15th June 2022 19:00
The shared Border of Colombia and Panama the Darien Gap is home to one of the least exploited and most diverse regions in the world. Shareing two oceans to the north and west the pacific and to the east, the Atlantic the area includes two protected parks Panamas Darien National Park in and Los Katios National Park in Colombia. The area is 30 miles wide, from the North Pacific Ocean to the Caribbean Sea, and 54 miles in length, when measuring from the city of Yaviza in Panama in a straight line the region is home to varying landforms, from swamplands on the Colombian side to the mountainous rainforests with its tallest peak, Cerro Tacarcuna (standing at 5,535 ft or 1,845 m), on the Panamanian side. With more than 3 million acres of wilderness, the ecosystem found within is one of the most hotly contested, a political and environmental quagmire.
27th May 2022 21:00
The region has an abundance of rare plants and wildlife. Besides being home to rare wildlife, the region is also populated by diverse groups of people from the indigenous communities, to the armed groups, which won’t go into in this post.
I'm about to head onto my next expedition, and this time I'm venturing into Colombia. Colombia itself is a country rich in culture, diversity, and history, but there are still many areas of the area that haven't been fully explored, and as you may already know, I make it my mission and passion to get into the areas that are less traveled by. Even in a country like Colombia, it can have vast differences, depending on which areas you're going to be in.
25th April 2022 10:30
I board the GM Oliveira in the bustling market city of Manaus, the capital of Brazil’s Amazonas state. On the banks of the Rio Negro, this port-city is right in the heart of the world’s most famous rainforest.
15th April 2022 10:03
People have lived in Manaus since 1669 and over the course of the last 350 years it’s built a reputation as a cultural, research and industrial hub. It’s home to the Amazon Arena, which hosted matches in the 2014 FIFA World Cup.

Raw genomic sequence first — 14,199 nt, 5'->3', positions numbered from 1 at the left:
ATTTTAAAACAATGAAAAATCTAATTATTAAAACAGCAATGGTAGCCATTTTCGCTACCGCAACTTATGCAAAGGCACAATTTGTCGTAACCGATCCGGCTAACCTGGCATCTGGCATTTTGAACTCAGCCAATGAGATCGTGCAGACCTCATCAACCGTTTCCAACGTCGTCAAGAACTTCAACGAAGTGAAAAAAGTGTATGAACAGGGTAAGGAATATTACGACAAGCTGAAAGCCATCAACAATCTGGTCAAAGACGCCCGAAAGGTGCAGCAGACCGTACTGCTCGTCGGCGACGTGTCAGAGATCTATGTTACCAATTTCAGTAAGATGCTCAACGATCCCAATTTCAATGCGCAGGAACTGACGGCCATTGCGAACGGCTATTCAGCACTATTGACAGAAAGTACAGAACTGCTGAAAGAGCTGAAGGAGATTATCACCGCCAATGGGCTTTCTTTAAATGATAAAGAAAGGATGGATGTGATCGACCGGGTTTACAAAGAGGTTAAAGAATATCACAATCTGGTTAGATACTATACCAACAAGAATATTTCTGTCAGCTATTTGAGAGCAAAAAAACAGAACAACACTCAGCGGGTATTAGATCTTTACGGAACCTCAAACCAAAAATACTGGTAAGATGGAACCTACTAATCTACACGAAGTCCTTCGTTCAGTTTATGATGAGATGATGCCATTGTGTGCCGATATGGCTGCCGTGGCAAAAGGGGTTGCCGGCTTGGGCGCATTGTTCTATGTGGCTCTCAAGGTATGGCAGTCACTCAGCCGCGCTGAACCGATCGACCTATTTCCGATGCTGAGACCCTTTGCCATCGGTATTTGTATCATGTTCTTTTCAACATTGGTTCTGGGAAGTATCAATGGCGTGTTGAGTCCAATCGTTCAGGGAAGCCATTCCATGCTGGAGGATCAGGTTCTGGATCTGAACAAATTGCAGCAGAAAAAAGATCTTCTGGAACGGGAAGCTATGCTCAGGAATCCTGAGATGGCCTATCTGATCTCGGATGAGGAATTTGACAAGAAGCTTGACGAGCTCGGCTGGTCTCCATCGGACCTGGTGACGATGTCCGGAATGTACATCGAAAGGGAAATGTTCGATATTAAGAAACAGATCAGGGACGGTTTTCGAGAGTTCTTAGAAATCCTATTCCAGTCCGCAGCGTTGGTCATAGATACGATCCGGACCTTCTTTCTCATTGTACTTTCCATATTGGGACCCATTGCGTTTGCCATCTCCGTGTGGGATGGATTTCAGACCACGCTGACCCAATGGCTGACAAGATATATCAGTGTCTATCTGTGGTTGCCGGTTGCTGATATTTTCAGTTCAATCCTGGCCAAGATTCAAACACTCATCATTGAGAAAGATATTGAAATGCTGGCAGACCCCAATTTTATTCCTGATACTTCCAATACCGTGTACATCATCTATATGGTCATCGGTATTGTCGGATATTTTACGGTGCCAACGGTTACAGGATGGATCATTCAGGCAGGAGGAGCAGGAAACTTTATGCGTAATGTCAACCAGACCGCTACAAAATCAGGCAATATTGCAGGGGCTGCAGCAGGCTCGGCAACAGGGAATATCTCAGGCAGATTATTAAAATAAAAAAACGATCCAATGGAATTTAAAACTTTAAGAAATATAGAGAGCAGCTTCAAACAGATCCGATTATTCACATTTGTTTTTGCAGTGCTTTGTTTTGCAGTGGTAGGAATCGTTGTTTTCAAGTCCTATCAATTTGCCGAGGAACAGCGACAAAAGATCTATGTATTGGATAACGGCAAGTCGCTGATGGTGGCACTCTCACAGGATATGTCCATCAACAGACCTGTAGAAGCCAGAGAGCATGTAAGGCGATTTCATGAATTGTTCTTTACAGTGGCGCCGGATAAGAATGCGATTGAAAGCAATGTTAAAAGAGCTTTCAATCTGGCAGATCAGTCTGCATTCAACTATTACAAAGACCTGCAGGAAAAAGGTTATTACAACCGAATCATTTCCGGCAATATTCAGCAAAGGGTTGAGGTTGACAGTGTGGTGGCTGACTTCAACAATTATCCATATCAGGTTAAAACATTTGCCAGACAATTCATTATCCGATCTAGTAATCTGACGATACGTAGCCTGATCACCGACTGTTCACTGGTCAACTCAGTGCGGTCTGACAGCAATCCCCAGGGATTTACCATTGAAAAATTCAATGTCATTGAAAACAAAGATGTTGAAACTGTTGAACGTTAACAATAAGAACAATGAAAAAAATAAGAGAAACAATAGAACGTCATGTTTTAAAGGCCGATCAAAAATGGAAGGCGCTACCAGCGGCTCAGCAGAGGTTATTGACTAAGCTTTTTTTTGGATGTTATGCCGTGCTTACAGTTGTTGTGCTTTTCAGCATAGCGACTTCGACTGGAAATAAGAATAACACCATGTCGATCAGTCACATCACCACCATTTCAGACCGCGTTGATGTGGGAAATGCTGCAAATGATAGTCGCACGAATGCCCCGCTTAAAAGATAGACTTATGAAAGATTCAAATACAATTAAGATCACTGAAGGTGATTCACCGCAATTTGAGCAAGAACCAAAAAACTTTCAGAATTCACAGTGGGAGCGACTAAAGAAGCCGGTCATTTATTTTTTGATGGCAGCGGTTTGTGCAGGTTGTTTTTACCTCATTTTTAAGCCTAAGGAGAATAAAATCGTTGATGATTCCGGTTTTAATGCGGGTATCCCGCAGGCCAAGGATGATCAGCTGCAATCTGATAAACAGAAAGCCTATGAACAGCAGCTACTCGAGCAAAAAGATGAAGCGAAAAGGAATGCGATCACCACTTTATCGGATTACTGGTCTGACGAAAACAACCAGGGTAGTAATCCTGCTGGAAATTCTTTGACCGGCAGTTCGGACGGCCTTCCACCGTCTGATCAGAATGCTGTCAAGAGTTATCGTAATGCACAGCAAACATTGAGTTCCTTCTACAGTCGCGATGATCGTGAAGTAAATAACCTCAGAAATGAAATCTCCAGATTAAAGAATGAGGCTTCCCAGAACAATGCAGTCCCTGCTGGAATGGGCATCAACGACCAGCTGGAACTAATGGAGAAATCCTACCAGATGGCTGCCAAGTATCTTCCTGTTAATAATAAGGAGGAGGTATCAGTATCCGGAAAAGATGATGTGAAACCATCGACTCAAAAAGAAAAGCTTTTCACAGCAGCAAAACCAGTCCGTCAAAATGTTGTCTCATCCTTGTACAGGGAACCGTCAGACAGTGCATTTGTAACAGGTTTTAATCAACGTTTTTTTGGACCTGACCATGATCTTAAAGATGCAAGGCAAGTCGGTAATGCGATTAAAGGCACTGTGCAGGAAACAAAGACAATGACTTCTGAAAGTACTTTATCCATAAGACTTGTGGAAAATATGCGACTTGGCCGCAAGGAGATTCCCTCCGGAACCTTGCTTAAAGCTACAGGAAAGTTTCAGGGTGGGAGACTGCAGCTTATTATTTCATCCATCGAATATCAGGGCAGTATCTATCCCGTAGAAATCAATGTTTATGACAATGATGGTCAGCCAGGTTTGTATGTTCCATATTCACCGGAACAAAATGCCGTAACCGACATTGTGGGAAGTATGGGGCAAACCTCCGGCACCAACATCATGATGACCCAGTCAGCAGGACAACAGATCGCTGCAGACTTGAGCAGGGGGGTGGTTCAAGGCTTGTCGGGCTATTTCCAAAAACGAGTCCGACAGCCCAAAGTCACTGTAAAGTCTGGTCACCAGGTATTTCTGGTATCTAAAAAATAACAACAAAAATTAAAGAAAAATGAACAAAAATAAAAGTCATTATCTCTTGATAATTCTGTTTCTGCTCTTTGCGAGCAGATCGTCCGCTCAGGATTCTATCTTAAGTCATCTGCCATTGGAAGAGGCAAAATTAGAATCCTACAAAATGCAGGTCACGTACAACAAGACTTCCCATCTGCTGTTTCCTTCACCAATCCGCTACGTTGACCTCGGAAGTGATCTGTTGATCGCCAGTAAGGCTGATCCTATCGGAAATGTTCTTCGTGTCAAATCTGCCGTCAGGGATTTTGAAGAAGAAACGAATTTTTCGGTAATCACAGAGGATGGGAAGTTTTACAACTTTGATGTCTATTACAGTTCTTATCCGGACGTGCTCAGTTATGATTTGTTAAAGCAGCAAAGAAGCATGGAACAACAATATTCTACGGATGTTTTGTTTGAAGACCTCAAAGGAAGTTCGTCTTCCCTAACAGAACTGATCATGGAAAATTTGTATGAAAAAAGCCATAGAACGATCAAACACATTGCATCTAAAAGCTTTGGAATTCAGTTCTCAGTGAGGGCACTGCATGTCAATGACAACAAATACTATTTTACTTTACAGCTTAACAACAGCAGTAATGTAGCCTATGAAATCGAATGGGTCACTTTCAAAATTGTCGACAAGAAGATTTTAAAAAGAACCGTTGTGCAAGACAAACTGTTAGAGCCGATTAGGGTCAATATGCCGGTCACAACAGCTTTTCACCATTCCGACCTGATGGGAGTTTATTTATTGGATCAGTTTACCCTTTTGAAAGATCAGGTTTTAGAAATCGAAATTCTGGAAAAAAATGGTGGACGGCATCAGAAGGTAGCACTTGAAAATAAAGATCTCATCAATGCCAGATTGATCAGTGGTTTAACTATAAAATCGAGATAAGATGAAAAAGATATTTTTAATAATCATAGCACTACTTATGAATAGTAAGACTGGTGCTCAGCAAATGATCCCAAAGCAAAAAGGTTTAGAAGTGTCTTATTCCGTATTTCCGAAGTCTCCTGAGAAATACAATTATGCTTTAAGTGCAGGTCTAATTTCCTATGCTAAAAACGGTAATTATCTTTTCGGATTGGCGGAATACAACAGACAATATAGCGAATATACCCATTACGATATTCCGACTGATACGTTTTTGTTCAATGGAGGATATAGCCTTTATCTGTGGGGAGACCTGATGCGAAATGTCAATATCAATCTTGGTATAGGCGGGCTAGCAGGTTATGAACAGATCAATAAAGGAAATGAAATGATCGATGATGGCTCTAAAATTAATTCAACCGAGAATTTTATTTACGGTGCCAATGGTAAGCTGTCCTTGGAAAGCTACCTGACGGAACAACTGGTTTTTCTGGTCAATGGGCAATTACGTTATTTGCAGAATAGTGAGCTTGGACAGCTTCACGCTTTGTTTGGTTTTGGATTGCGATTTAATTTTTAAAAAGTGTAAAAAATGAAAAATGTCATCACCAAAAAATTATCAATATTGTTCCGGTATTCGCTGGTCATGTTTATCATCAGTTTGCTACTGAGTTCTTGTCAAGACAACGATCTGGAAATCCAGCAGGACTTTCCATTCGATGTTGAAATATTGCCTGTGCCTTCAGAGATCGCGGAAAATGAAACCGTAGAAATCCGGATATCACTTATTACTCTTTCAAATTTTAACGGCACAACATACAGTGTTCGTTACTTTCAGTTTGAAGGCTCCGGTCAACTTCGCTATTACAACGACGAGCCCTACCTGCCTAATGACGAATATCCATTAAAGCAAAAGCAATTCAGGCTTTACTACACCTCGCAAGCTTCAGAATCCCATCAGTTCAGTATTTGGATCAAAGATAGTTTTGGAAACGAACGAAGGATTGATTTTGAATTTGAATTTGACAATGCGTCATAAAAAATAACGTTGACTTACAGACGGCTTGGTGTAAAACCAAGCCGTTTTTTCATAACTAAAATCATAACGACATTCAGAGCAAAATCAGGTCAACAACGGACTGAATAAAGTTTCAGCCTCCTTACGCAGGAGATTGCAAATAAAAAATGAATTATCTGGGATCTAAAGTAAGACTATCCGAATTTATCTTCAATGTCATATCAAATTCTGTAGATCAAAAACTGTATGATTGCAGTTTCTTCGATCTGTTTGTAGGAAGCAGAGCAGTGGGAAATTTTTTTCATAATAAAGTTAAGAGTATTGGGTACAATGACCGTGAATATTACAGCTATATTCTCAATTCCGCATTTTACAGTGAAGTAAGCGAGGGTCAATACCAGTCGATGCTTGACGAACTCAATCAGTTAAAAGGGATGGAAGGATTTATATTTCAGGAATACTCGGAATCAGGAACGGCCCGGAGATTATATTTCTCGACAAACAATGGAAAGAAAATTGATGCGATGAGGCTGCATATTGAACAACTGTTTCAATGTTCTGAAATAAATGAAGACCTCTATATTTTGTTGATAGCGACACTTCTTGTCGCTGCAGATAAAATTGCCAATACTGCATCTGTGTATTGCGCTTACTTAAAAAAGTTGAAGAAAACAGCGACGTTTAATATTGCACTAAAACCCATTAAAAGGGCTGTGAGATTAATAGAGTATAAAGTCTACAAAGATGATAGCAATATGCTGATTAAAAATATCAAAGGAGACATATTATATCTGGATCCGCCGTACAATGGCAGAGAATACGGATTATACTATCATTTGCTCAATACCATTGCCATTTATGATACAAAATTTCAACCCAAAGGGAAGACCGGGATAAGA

The city’s zoo and botanical gardens are also popular with tourists, but I want to get closer to the rainforest and the river is the best way.
I sort my ticket for the seven-day trip West to Leticia through a local vendor. If you’re interested in how to get tickets
Travelling West up the Amazon River from Manaus to the Tabatinga-Leticia border is a unique way to cross the border whilst absorbing the culture of local Amazonians, and gaining a real respect for the majestic rainforest river.
15th March 2022 17:55
You won’t find tickets for sale online. To experience this trip, you really need to think and act like a local.
There are only two ships that take the seven-day journey on a (semi-)regular basis, and a smaller boat covers the route in five days by cutting out a few stops on the way.
The beliefs that arose from a mix of religions and ethnicities, combined with the nations' history of colonialism, created today's Guyana. It is these that I have found fascinating and wanted to share. Myths, legends and folktales provide continuity in culture, bringing stability and a shared understanding of what life and death appear to be to any group that shares the same ideas. They help build on concepts that we teach our children, often inspiring obedience or common sense. Think about the familiar British tale of the boy who cried wolf, a morality tale that suggests that you should not mislead people or they will stop believing you.